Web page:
GoZone offers a way to onboard IoT devices to guest Wi-Fi networks

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Pure Sensia 200D Connect Internet radio

Pure Sensia 200D Connect Internet radio – some public-access or guest-access Wi-Fi networks could allow you to connect these radios to them and use them fully

GoZone WiFi makes connecting all your Wi-Fi devices as easy as a walk in the park – Wi-Fi NOW Global (wifinowglobal.com)

From the horse’s mouth

GoZone

GoZone WiFi Launches SecurePass™ (Press Release – Blog Post)

SecurePass Feature Sheet

My Comments

There are a significant number of public-access Wi-Fi hotspots set up in places like hotels, caravan parks, convention facilities and the like for guests to use. These networks include “headline” public-access Wi-Fi networks installed in apartment blocks, retirement villages, resorts and the like.

But a lot of these networks implement Web-based “captive-portal” login arrangements to onboard or authenticate potential users. This is typically about assenting to terms and conditions for using a free network, enabling advertising in an advertisement-funded network, you entering something like a room number to use the network or to facilitate payment whether that be directly or through a voucher you buy from the venue.

These setups require you to keep a Web-browser session or page open to “stay valid” on the network. As well, they can be very difficult to implement on devices that don’t have a Web-browser user interface, such as games consoles, set-top boxes, smart speakers, Internet radios and the like. It can even be difficult if you want to bring your own smart TV to that retirement-village apartment you are moving in to.

I came across this through feedback on a review that I did of the Sony CMT-MX750Ni Internet-capable stereo system and someone couldn’t use that system to its full potential. This was because they couldn’t get get this stereo “on board” the headline Wi-Fi network provided by the European-style “resort apartment” they were living at. Here, they ended up using it with their iPhone and running an app like TuneIn Radio on their iPhone for Internet-radio access.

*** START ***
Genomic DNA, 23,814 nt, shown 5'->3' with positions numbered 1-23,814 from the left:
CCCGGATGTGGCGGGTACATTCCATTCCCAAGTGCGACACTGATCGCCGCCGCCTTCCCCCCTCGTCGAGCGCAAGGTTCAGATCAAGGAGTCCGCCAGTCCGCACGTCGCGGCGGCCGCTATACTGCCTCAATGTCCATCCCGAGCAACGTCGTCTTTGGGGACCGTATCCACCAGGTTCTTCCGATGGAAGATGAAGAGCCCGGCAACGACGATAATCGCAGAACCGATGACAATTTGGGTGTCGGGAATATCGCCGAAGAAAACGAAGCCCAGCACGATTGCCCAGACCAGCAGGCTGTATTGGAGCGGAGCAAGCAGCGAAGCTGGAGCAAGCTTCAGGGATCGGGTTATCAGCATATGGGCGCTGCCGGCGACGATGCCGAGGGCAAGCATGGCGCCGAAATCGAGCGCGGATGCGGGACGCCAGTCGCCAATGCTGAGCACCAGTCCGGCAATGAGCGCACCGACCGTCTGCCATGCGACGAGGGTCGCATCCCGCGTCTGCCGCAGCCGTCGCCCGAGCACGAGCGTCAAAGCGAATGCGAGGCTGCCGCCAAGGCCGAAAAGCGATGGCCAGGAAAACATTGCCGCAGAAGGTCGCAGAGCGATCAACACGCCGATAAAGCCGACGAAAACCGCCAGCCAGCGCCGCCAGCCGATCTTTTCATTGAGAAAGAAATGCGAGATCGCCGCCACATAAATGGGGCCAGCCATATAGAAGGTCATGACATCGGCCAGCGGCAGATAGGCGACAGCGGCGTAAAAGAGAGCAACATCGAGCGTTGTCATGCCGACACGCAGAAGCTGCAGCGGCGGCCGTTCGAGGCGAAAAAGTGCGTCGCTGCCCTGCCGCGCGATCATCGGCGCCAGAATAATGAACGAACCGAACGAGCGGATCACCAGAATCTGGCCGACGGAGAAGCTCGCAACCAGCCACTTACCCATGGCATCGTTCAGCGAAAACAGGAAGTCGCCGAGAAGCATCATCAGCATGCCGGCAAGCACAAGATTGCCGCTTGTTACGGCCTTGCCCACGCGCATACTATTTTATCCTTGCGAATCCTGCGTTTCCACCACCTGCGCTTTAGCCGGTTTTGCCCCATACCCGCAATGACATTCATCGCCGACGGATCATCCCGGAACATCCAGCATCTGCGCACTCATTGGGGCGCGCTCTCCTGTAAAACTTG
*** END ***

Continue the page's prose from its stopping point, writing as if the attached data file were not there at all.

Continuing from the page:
GoZone, who provide various Wi-Fi public-access-network solutions have just released the SecurePass feature that allows users to use one of these devices with publc-access Wi-Fi powered by their technology.

SecurePass effectively creates a logical wireless VLAN with own SSID and password for each successfully established guest account. This allows a public network user to connect an Internet radio, Amazon Echo, XBoc One or Chromecast to this logical network as if they are connecting the device to their home network or a similar small network. This setup can work with the currently-applicable business model that the public-access network is working on.

– as could connecting that Chromecast to a hotel-room TV

Some businesses may take advantage of SecurePass as a way to connect devices like Internet radios or smart TVs that they or their employees use onsite to their network in a secure manner. That is to keep the line-of-business network purely for those devices relating to the company’s business.

But there are questions about this setup where it may be desireable to establish a connection between a device that was used to provision the connection using the Web-based portal and the device that was connected to the VLAN associated with that service. This may be to enable AirPlay / Chromecast / DLNA streaming from a laptop, tablet or smartphone to your media device or to print stuff out from your laptop using your Wi-Fi-capable printer. Similarly, it could be about creating a private device cluster for sharing files between devices using standard network-file-transfer protocols.

Another question which I see relevant to hotel and similar setups is providing access to network resources that are intended for a guest’s use. Examples of these includes streaming to your room’s or a common lounge area’s Chromecast-capable TV or network printers that support AirPrint or IPP/Mopria and are set up for guests to use. This can include opening up printing access to a business printing infrastructure from guest-owned devices either as complementary or paid-use.

Of course there will be security and privacy issues regarding any approach to create private virtual local-area networks within networks typically set up for public Internet access. This can be about issues like using the network infrastructure for observing data being transferred in a point-to-point manner or providing privileged access to private resources through these networks for example.

But what is being realised is that when you are at a place where there is a public network for residents, guests or the public to use, yon need an experience similar to a typical home network while your privacy and data security is assured.

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